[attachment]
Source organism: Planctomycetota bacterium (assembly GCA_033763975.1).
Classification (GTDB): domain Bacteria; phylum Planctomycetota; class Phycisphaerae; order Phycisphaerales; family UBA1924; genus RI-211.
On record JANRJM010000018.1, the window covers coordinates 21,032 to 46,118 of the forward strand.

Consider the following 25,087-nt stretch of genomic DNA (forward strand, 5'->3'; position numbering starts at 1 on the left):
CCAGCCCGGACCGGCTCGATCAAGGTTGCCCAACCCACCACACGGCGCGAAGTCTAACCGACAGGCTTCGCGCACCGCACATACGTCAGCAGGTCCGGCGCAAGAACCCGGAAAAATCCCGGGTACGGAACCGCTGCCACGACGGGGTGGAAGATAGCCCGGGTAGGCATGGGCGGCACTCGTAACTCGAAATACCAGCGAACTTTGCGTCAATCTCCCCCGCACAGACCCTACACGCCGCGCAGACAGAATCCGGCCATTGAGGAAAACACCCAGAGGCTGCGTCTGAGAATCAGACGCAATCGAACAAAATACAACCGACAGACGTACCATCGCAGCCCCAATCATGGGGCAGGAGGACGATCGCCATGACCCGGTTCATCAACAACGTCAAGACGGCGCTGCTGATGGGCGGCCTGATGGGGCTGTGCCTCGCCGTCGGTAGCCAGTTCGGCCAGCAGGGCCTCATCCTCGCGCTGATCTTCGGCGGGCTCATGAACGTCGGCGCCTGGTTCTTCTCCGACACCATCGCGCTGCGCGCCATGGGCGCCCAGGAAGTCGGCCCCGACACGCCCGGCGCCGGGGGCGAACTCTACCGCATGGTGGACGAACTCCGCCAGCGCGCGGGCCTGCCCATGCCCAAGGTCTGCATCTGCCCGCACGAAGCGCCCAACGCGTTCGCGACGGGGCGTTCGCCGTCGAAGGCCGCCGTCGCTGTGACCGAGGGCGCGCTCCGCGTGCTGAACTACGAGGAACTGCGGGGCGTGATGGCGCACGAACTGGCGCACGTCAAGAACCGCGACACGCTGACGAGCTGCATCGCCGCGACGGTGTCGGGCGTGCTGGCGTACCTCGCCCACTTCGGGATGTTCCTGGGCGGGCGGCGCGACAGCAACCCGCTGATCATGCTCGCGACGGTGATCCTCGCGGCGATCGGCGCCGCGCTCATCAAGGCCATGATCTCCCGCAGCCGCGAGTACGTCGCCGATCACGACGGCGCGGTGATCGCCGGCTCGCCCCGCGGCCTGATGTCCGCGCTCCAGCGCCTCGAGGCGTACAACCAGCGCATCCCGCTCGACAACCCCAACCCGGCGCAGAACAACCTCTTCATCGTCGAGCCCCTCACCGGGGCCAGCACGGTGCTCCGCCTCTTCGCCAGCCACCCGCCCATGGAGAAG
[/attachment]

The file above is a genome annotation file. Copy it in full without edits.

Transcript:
Source organism: Planctomycetota bacterium (assembly GCA_033763975.1).
Classification (GTDB): domain Bacteria; phylum Planctomycetota; class Phycisphaerae; order Phycisphaerales; family UBA1924; genus RI-211.
On record JANRJM010000018.1, the window covers coordinates 21,032 to 46,118 of the forward strand.

Consider the following 25,087-nt stretch of genomic DNA (forward strand, 5'->3'; position numbering starts at 1 on the left):
CCAGCCCGGACCGGCTCGATCAAGGTTGCCCAACCCACCACACGGCGCGAAGTCTAACCGACAGGCTTCGCGCACCGCACATACGTCAGCAGGTCCGGCGCAAGAACCCGGAAAAATCCCGGGTACGGAACCGCTGCCACGACGGGGTGGAAGATAGCCCGGGTAGGCATGGGCGGCACTCGTAACTCGAAATACCAGCGAACTTTGCGTCAATCTCCCCCGCACAGACCCTACACGCCGCGCAGACAGAATCCGGCCATTGAGGAAAACACCCAGAGGCTGCGTCTGAGAATCAGACGCAATCGAACAAAATACAACCGACAGACGTACCATCGCAGCCCCAATCATGGGGCAGGAGGACGATCGCCATGACCCGGTTCATCAACAACGTCAAGACGGCGCTGCTGATGGGCGGCCTGATGGGGCTGTGCCTCGCCGTCGGTAGCCAGTTCGGCCAGCAGGGCCTCATCCTCGCGCTGATCTTCGGCGGGCTCATGAACGTCGGCGCCTGGTTCTTCTCCGACACCATCGCGCTGCGCGCCATGGGCGCCCAGGAAGTCGGCCCCGACACGCCCGGCGCCGGGGGCGAACTCTACCGCATGGTGGACGAACTCCGCCAGCGCGCGGGCCTGCCCATGCCCAAGGTCTGCATCTGCCCGCACGAAGCGCCCAACGCGTTCGCGACGGGGCGTTCGCCGTCGAAGGCCGCCGTCGCTGTGACCGAGGGCGCGCTCCGCGTGCTGAACTACGAGGAACTGCGGGGCGTGATGGCGCACGAACTGGCGCACGTCAAGAACCGCGACACGCTGACGAGCTGCATCGCCGCGACGGTGTCGGGCGTGCTGGCGTACCTCGCCCACTTCGGGATGTTCCTGGGCGGGCGGCGCGACAGCAACCCGCTGATCATGCTCGCGACGGTGATCCTCGCGGCGATCGGCGCCGCGCTCATCAAGGCCATGATCTCCCGCAGCCGCGAGTACGTCGCCGATCACGACGGCGCGGTGATCGCCGGCTCGCCCCGCGGCCTGATGTCCGCGCTCCAGCGCCTCGAGGCGTACAACCAGCGCATCCCGCTCGACAACCCCAACCCGGCGCAGAACAACCTCTTCATCGTCGAGCCCCTCACCGGGGCCAGCACGGTGCTCCGCCTCTTCGCCAGCCACCCGCCCATGGAGAAG